“People will do things that they don’t need to do,” Weisberg said.

“We are hearing from a lot of tenants who are taking out payday loans…families choosing between food and paying the rent.”

Madison Park declined an interview request from NBC Bay Area but said through an attorney that the company sent the 15-day pay or quit notices in compliance with California’s statewide eviction moratorium that took effect in September.

“These are notices that were issued in compliance with AB 3088,” Attorney Servando Sandoval said.

“Madison had no intention of pursuing any eviction for non-payment of rent. Madison was simply issuing the 15-Day Notices to meet the requirements of AB 3088.”

The city’s data shows eviction notices spiked across the city after AB 3088 went into effect last September.

Between April 1 and August 31 of last year, landlords served 132 eviction notices for failure to pay rent. But in the three months that followed the passage of that new state law, landlords served 350 eviction notices for failure to pay rent.

However, Oakland City Attorney’s Office says the statewide moratorium has very little impact on Oakland’s much stronger eviction protections, and tenant attorneys say they believe the Madison Park notices are inaccurate and misleading.

While the Oakland moratorium is in effect, tenants have no obligation to sign a declaration or provide any evidence of being financially impacted by the pandemic to stay in their homes when they can’t pay the rent.

However, that’s what the Madison Park notices informed tenants they needed to do, according to a copy of one such notice sent by Sandoval.

“Within fifteen days of the date of service of this Notice upon you, excluding weekends and judicial holidays, you are required: a) to pay said rent, or in the alternative, b) to quit and deliver up possession of said premises, or in the alternative, c) deliver a signed declaration of COVID-19-related financial distress, and documentation thereof, if applicable, to the Landlord…” the notices state.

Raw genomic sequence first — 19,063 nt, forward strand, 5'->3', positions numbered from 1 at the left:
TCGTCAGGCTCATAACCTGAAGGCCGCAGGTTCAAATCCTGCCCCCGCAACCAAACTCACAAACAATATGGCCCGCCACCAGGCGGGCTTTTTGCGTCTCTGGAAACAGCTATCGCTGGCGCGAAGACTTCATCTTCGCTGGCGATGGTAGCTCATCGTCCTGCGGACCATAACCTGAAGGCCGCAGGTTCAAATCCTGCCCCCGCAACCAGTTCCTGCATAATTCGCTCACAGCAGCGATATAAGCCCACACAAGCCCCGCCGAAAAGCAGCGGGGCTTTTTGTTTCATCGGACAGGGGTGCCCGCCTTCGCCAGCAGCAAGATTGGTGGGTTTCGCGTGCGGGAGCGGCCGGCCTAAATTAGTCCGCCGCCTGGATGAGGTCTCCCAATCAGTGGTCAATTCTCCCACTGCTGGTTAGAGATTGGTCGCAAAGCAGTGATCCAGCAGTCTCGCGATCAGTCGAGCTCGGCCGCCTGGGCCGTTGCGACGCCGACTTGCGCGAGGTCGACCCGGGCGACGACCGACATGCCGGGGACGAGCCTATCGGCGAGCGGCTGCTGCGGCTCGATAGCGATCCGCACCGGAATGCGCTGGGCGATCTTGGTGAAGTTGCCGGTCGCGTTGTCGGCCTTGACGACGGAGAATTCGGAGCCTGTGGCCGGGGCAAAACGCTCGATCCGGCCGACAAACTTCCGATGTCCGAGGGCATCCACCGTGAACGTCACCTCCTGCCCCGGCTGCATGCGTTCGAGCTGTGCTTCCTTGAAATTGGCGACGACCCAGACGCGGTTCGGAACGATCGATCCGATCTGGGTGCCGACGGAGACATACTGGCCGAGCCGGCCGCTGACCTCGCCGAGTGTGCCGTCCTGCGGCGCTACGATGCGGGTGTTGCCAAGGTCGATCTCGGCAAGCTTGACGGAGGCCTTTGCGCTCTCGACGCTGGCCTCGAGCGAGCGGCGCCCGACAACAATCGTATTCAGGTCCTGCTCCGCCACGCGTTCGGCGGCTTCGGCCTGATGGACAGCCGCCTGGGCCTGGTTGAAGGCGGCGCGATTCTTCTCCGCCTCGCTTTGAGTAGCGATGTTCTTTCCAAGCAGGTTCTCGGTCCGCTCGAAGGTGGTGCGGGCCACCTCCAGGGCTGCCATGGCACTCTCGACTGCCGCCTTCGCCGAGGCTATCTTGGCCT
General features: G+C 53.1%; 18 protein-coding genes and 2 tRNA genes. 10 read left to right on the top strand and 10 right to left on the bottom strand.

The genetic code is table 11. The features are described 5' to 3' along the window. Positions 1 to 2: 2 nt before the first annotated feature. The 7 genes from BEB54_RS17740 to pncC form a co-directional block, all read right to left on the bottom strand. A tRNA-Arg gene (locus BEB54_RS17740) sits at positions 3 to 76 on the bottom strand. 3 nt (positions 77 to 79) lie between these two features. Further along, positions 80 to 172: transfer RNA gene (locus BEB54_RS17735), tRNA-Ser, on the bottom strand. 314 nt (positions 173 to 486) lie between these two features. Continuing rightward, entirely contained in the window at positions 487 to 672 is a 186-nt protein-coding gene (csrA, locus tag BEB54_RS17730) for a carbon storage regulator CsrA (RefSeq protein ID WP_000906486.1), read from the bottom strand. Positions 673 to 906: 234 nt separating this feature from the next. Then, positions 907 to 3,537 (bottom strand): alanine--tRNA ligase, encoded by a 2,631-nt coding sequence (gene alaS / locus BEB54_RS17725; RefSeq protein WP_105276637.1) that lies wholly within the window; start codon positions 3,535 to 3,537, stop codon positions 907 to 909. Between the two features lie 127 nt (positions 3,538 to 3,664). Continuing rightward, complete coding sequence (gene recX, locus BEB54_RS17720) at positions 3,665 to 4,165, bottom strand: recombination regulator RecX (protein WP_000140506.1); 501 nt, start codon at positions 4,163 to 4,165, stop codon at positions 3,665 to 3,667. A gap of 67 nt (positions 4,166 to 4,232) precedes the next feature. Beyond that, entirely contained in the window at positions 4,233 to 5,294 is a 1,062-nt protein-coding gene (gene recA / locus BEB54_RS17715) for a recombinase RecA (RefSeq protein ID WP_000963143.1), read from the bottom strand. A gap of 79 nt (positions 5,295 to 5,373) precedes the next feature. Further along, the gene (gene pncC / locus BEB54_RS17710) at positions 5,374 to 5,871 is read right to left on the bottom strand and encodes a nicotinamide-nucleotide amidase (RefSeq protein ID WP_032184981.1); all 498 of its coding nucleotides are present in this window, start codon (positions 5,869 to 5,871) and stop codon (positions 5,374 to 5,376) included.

Madison Park tenant say the patchwork of eviction protections is confusing.

“There’s a lot of confusion,” said tenant Jean Cadwell. “Which law do we follow?”

“Madison Park is feeding us the line that it’s the state law, when we know it’s not correct.”

In December, a group of Madison Park tenants organized as the Madison Park Tenants Council sent a letter to the company demanding it stop serving notices - which the company agreed to do in a response letter dated Dec. 30.

“Since these formal notices have appeared to cause concern by residents, moving forward and for the duration of the Local Emergency, Management will simply be sending monthly reminders of the accruing balances to each household,” the Madison Park letter stated.

Cadwell called it a victory for the Madison Park Tenants Council and said renters across the city should consider organizing.

“They want the tenant to self-evict,” Cadwell said.  “And the only way to combat that is by forming a tenants union and by staying together as tenants. Your landlord has a team, you need a team too.”

Despite frustrations that some landlords continue to send eviction notices, tenant advocates and city officials say the data shows the city's moratorium is working.  In the one month before the city's moratorium took effect, Oakland landlords filed more than 450 eviction notices with the Rent Adjustment Program, nearly the same number of notices served to tenants in the eight months that followed the moratorium’s passage.